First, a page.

The [Hidden] Deception of Moralism in Rural America

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I was raised in rural America. My home community still does not have a traffic light, is politically conservative, and in a very real sense, has a collective moral ethos that much of the United States has relegated to antiquity. 

In many respects, my home town is like many other small pockets of the country, reminding one of an enduring Mayberry not yet completely lost. The moralism of my home town (and much of rural America) is not bad in and of itself. Christians ought to desire a virtuous society. Heaven forbid we champion the opposite! However, many people are blinded to the reality that even traditional Christian values cannot save someone’s soul. Why is this the case? It his here where Christians have a major opportunity to engage rural America with the gospel. Allow me to explain. 

Instead of clinging to moralism as our hope, may we look to that old rugged cross.

The [Hidden] Deception of Moralism

Morality has been on the decline in this country for decades. Ultimately, the entire world has been in a moral decline since Eden. This is not a diatribe against having good morals. On the contrary, I desire to see this country’s moral fabric improve. However, we can easily convince ourselves that America was once a bit holier than we would like to believe. We must not forget that previous atrocities (i.e. slavery, Japanese internment) were part of a society where Christian values were more prevalent than today. No matter how steeped in the moral Christian tradition one is, without Christ and Him crucified, “traditional Christian values” are nothing more than a code of ethics. 

I will defend the morality found in Scripture as long as I live, and Christians do not have the luxury of being on “the right side of history” in order to find social acceptance. Yet, following a system of morals, but without Christ, will send one to hell just as fast as gross immorality. God gives no one credit for being a good person, because none of us are good, and we cannot earn our salvation. Paul tells us, 

There is no one righteous, not even one. There is no one who understands; there is no one who seeks God. All have turned away; all alike have become worthless. There is no one who does what is good, not even one. (Rom. 3:10-12)

Rather, the apostle tells us that we are “saved by grace through faith, and this is not from yourselves; it is God’s gift-not from works, so that no one can boast” (Eph. 2:8-9). Good works, even in the form of traditional Christians values, are not enough to save anyone. They are nothing more than filthy rags (Isa. 64:6). We are saved solely by God’s grace through faith alone on what He has already done for us in Christ. Again, Paul is clear to what salvation entails:

But now, apart from the law, the righteousness of God has been revealed, attested by the Law and the Prophets. The righteousness of God is through faith in Jesus Christ to all who believe, since there is no distinction. For all have sinned and fall short of the glory of God. They are justified freely by his grace through the redemption that is in Christ Jesus. God presented him as an atoning sacrifice in his blood, received through faith, to demonstrate his righteousness, because in his restraint God passed over the sins previously committed. God presented him to demonstrate his righteousness at the present time, so that he would be righteous and declare righteous the one who has faith in Jesus. (Rom. 3:21-26)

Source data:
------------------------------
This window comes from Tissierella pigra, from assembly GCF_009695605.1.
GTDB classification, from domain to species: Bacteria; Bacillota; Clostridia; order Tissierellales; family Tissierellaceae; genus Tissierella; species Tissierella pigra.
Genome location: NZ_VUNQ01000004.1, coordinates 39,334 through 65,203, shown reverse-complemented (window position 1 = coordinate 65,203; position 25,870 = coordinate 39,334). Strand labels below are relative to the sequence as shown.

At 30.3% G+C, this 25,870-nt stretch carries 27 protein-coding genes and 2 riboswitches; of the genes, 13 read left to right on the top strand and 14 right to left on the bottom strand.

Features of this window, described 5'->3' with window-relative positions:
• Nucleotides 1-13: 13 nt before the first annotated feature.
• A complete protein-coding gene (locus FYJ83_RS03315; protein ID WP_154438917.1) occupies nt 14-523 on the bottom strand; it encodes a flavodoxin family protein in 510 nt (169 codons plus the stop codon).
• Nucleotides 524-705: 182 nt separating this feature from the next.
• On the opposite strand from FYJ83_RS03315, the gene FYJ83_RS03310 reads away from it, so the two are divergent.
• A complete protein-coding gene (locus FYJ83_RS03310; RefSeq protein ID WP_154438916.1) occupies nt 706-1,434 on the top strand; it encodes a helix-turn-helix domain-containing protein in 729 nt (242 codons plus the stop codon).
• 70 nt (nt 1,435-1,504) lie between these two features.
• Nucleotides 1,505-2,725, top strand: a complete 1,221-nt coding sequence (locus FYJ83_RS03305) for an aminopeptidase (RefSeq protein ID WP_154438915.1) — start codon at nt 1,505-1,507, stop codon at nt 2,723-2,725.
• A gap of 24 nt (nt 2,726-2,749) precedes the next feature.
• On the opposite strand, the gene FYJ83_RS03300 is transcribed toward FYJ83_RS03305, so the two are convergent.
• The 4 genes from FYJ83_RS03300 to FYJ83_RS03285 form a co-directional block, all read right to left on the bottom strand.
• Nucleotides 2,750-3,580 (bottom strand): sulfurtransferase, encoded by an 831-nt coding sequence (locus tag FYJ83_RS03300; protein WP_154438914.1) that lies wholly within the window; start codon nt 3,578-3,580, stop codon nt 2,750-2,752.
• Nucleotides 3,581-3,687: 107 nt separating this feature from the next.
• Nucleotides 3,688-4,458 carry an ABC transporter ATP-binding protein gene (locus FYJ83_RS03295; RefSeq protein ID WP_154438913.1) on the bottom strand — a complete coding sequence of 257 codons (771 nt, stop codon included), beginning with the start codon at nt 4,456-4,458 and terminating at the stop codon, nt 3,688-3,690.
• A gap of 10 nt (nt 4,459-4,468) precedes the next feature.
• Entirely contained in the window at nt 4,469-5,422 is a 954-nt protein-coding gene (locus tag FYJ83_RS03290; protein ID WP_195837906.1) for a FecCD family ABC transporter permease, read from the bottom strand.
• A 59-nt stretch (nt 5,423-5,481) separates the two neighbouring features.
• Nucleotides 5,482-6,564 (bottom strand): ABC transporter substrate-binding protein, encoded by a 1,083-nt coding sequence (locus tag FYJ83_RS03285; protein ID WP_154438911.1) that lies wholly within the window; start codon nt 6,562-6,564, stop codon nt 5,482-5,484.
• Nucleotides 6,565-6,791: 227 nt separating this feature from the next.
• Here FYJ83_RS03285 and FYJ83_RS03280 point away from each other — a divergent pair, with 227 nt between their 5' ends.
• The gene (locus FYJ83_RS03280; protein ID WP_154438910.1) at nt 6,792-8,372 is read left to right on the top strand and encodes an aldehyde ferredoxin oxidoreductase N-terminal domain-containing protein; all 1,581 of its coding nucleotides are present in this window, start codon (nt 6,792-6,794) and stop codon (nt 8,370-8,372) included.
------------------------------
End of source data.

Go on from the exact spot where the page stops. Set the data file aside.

Does this render morals as meaningless? Absolutely not! Christians are saved by faith alone; yet, the natural outworking of this newfound faith will result in good works (Eph. 2:8–10). God’s standards do matter, and believers should live in a way that gives God glory. But so many people, especially in rural communities, wrongly believe that being a good person will save them. This is the deception of moralism.

Let’s proclaim the gospel to rural America so that more disciples will be made for the nations. In doing so, may more people see the Kingdom of God as ultimate. Adhering to traditional Christian values and believing in a generic God is not Christianity but moralistic deism. Let’s ensure those in rural America know the difference. Russell Moore, president of the Ethics and Religious Liberty Commission, writes: 

We don’t have Mayberry anymore, if we ever did. Good. Mayberry can lead to hell just as surely as Gomorrah does. But Christianity didn’t come from Mayberry in the first place, but from a Roman Empire hostile to the core to the idea of a crucified and resurrected Messiah. That crucified Messiah now stands on the wrong side of history but the right side of the Father.

Instead of clinging to moralism as our hope, may we look to that old rugged cross. Only by God’s work in Christ on Calvary will He transform us from being dead in our sins to being made alive with Christ (Eph. 2:1, 5). This is eternally better than moralism. As a natural outworking of their newfound faith, Christians are called to bear fruit for the Kingdom. This exceeds any system of morals society can generate without Christ.

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Kiah Crider

Kiah Crider is pursuing an M.A. in Ethics, Theology and Culture at Southeastern and is a candidate for graduation in December 2019. He recently completed a public policy internship with the Ethics and Religious Liberty Commission in Washington, D.C. Kiah currently resides with his wife, Katy, in Auburn, Alabama.

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